DUBAI, United Arab Emirates — Saudi Arabian Military Industries is working on a new national counter-drone system to address asymmetric threats to the country and protect critical infrastructure and domestic military bases.

The new system, under development with international partners, is in the testing stage and is expected to be rolled out in the near term, SAMI CEO Andreas Schwer told Defense News.

“This system will have the ‘soft kill’ option and various types of ‘hard kill’ options to counter all types of drones from very small ones — the kind of Phantom IV type of threats — up to the professional militarized threats. Moreover, the system includes radars, command-and-control stations, and advanced networking capability,” Schwer said.

On Sept. 14, drone swarms and low-altitude cruise missiles attacked Saudi Arabia’s Abqaiq and Khurais oil facilities. The installed air defense systems were unable to stop the assault.

Schwer explained that the new system is based on a modular concept and can be deployed as a stationery platform or as a mobile one. “We are testing the effectiveness to tailor the solution for the various applications because it makes a difference whether you put it on the borderline, civil airport, mosques or football stadium in the middle of the town, or a military site outside,” the executive explained.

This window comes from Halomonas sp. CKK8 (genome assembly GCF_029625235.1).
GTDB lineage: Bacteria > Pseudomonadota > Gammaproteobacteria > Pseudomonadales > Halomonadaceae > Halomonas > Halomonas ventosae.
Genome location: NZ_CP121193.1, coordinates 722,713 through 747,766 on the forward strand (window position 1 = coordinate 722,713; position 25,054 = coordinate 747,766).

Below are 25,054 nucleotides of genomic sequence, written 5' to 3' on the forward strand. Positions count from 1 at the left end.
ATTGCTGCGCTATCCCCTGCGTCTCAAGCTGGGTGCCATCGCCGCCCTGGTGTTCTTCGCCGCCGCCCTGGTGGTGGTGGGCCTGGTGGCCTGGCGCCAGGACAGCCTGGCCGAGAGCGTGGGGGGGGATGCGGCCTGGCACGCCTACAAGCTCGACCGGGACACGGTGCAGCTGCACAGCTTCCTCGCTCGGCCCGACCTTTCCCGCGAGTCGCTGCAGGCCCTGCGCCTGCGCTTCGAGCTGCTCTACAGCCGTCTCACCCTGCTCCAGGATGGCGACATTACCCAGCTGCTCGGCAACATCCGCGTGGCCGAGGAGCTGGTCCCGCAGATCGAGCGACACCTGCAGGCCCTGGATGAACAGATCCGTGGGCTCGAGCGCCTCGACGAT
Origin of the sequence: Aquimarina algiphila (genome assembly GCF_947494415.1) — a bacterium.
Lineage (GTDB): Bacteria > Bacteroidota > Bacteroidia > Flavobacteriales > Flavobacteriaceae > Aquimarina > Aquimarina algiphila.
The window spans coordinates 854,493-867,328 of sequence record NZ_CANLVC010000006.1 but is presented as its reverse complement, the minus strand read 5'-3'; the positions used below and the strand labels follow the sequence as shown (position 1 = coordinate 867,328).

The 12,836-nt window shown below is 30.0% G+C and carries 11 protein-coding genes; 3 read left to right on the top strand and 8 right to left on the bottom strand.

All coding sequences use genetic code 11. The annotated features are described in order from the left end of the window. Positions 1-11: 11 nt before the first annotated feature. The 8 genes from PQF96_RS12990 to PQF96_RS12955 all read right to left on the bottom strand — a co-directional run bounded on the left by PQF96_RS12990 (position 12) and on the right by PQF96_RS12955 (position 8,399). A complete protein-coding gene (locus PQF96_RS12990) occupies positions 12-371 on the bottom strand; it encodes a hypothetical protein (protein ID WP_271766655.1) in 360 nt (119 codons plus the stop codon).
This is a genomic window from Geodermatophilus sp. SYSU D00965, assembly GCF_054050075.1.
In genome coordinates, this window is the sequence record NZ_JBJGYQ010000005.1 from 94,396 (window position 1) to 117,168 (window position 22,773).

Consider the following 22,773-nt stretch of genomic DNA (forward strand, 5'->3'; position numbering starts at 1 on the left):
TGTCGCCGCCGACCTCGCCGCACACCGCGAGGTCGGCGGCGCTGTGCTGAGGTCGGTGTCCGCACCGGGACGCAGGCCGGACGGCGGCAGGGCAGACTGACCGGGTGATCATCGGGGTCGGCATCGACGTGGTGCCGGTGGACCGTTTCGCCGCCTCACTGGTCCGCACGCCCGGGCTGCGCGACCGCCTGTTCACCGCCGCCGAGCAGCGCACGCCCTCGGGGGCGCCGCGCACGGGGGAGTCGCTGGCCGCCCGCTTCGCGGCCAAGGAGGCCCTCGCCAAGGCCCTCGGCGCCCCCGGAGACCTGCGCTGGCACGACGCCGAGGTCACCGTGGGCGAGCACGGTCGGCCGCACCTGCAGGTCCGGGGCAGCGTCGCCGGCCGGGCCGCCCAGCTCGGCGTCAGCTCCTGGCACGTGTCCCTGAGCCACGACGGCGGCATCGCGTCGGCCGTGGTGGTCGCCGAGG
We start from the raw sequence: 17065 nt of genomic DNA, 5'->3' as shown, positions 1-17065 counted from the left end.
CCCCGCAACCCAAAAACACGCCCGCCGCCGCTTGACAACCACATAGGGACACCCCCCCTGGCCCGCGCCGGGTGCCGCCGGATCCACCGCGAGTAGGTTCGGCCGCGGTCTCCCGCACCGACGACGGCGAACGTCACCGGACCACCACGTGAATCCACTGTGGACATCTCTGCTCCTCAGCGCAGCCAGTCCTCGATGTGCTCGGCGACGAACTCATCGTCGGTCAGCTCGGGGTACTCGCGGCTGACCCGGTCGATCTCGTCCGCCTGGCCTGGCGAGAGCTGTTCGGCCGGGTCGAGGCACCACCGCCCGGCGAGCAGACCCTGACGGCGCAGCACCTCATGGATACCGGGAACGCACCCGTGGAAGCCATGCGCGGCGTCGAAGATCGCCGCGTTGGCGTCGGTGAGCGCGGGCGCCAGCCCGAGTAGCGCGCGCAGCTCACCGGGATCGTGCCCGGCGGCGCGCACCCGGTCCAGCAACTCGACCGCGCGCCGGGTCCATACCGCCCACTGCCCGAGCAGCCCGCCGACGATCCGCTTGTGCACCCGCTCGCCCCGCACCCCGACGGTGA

Schwer confirmed the system will be available for export.

Agnes Helou was a Middle East correspondent for Defense News. Her interests include missile defense, cybersecurity, the interoperability of weapons systems and strategic issues in the Middle East and Gulf region.

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